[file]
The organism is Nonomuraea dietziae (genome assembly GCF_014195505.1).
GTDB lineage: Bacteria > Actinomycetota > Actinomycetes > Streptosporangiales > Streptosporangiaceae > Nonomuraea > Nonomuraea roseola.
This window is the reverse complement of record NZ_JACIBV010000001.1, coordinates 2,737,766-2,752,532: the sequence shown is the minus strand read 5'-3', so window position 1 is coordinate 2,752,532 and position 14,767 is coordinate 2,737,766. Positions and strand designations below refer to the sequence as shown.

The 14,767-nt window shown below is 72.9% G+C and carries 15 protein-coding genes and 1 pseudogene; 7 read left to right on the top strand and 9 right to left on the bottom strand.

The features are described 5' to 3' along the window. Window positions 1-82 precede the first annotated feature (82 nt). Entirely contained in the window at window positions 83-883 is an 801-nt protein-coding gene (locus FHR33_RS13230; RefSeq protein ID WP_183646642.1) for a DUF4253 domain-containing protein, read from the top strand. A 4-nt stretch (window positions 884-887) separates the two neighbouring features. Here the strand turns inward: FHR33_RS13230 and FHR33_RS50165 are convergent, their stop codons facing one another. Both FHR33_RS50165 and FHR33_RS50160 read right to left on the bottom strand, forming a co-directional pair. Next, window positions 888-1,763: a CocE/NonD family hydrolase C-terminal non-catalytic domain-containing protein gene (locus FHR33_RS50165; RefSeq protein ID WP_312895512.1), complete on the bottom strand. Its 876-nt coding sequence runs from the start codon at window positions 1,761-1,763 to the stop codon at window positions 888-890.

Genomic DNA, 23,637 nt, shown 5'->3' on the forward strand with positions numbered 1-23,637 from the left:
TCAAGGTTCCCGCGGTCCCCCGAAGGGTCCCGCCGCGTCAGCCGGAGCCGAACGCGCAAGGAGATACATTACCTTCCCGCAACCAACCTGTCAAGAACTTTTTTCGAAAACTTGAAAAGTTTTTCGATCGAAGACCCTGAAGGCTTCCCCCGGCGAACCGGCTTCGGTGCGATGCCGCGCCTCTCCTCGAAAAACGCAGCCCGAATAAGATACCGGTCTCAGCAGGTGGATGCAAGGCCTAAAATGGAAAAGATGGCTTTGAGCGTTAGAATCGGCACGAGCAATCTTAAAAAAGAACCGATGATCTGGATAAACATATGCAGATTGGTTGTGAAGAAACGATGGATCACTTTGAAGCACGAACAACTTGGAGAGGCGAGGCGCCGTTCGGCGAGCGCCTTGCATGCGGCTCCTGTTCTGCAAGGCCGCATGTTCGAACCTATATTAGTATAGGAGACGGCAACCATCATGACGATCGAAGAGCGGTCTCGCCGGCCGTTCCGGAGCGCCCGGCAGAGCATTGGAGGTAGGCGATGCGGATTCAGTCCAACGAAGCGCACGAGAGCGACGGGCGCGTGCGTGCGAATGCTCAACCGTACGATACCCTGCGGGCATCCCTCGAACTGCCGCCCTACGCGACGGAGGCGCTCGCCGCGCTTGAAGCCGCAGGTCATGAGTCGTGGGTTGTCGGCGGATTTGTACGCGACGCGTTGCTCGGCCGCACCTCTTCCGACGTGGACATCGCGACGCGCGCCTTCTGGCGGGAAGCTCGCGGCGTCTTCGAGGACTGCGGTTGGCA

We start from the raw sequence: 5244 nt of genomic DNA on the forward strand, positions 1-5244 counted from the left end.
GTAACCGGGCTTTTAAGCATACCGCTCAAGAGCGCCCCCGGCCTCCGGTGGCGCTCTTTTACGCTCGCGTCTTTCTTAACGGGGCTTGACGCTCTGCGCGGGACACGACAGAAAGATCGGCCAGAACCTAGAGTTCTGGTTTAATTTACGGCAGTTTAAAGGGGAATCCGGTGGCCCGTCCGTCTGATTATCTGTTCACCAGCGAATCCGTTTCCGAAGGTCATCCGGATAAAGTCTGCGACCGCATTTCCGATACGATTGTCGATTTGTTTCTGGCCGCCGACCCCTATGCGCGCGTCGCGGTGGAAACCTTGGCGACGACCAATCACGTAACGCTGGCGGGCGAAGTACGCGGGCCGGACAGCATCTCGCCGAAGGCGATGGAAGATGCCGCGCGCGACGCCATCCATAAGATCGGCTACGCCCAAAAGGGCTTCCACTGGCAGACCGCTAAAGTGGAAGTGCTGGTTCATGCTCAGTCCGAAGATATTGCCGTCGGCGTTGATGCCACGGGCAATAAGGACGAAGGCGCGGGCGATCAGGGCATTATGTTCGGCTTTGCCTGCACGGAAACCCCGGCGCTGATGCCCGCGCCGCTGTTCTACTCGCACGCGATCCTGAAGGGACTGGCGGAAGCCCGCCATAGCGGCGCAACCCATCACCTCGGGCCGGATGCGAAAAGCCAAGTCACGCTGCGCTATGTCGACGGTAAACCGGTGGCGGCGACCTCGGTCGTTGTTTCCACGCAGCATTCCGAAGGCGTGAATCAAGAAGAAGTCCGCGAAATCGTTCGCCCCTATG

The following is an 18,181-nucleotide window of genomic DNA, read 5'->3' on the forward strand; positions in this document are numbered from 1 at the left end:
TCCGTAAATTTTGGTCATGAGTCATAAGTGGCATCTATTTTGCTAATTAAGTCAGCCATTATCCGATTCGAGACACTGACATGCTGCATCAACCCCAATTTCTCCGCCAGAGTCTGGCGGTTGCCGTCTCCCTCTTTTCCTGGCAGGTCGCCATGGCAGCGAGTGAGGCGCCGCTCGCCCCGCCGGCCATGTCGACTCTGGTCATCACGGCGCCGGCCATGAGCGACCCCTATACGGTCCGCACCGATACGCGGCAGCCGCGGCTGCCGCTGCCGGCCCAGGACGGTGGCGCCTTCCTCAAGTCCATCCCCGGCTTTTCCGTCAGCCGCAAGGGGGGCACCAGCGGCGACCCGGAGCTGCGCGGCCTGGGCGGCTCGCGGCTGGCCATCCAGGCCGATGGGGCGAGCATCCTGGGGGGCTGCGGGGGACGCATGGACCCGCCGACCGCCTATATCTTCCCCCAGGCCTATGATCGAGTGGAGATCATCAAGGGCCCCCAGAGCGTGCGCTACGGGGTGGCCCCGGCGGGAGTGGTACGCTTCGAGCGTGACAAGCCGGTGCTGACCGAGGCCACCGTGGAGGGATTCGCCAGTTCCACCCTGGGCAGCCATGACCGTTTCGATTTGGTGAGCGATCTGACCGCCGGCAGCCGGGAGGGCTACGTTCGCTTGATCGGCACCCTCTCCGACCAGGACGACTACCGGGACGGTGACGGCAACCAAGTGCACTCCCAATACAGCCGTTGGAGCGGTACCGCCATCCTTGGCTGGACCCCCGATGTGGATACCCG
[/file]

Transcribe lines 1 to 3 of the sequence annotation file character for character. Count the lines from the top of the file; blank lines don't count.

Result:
The organism is Nonomuraea dietziae (genome assembly GCF_014195505.1).
GTDB lineage: Bacteria > Actinomycetota > Actinomycetes > Streptosporangiales > Streptosporangiaceae > Nonomuraea > Nonomuraea roseola.
This window is the reverse complement of record NZ_JACIBV010000001.1, coordinates 2,737,766-2,752,532: the sequence shown is the minus strand read 5'-3', so window position 1 is coordinate 2,752,532 and position 14,767 is coordinate 2,737,766. Positions and strand designations below refer to the sequence as shown.